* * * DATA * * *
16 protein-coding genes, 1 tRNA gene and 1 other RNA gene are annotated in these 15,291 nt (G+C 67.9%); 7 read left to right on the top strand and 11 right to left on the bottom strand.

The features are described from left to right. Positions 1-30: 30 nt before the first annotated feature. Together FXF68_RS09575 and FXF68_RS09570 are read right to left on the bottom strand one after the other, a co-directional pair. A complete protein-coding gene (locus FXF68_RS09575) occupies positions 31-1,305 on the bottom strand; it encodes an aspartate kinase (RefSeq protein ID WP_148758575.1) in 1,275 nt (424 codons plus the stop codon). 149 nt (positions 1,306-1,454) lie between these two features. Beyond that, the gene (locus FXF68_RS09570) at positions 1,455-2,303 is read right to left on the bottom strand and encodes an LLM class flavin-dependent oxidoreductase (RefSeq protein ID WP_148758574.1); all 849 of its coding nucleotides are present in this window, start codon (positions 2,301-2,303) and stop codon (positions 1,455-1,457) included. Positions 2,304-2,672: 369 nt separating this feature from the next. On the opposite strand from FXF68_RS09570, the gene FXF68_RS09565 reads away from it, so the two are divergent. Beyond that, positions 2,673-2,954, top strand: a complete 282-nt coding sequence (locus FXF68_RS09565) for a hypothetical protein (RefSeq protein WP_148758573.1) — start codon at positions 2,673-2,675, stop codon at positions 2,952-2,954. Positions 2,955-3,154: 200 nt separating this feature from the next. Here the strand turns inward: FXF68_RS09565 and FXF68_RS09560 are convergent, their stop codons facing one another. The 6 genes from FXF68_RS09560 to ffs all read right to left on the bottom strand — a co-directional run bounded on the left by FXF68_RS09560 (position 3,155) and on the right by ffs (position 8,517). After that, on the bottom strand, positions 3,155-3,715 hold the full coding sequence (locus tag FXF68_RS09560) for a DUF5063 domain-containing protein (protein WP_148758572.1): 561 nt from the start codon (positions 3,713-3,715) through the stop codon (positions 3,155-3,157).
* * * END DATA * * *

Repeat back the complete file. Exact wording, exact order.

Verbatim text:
16 protein-coding genes, 1 tRNA gene and 1 other RNA gene are annotated in these 15,291 nt (G+C 67.9%); 7 read left to right on the top strand and 11 right to left on the bottom strand.

The features are described from left to right. Positions 1-30: 30 nt before the first annotated feature. Together FXF68_RS09575 and FXF68_RS09570 are read right to left on the bottom strand one after the other, a co-directional pair. A complete protein-coding gene (locus FXF68_RS09575) occupies positions 31-1,305 on the bottom strand; it encodes an aspartate kinase (RefSeq protein ID WP_148758575.1) in 1,275 nt (424 codons plus the stop codon). 149 nt (positions 1,306-1,454) lie between these two features. Beyond that, the gene (locus FXF68_RS09570) at positions 1,455-2,303 is read right to left on the bottom strand and encodes an LLM class flavin-dependent oxidoreductase (RefSeq protein ID WP_148758574.1); all 849 of its coding nucleotides are present in this window, start codon (positions 2,301-2,303) and stop codon (positions 1,455-1,457) included. Positions 2,304-2,672: 369 nt separating this feature from the next. On the opposite strand from FXF68_RS09570, the gene FXF68_RS09565 reads away from it, so the two are divergent. Beyond that, positions 2,673-2,954, top strand: a complete 282-nt coding sequence (locus FXF68_RS09565) for a hypothetical protein (RefSeq protein WP_148758573.1) — start codon at positions 2,673-2,675, stop codon at positions 2,952-2,954. Positions 2,955-3,154: 200 nt separating this feature from the next. Here the strand turns inward: FXF68_RS09565 and FXF68_RS09560 are convergent, their stop codons facing one another. The 6 genes from FXF68_RS09560 to ffs all read right to left on the bottom strand — a co-directional run bounded on the left by FXF68_RS09560 (position 3,155) and on the right by ffs (position 8,517). After that, on the bottom strand, positions 3,155-3,715 hold the full coding sequence (locus tag FXF68_RS09560) for a DUF5063 domain-containing protein (protein WP_148758572.1): 561 nt from the start codon (positions 3,713-3,715) through the stop codon (positions 3,155-3,157).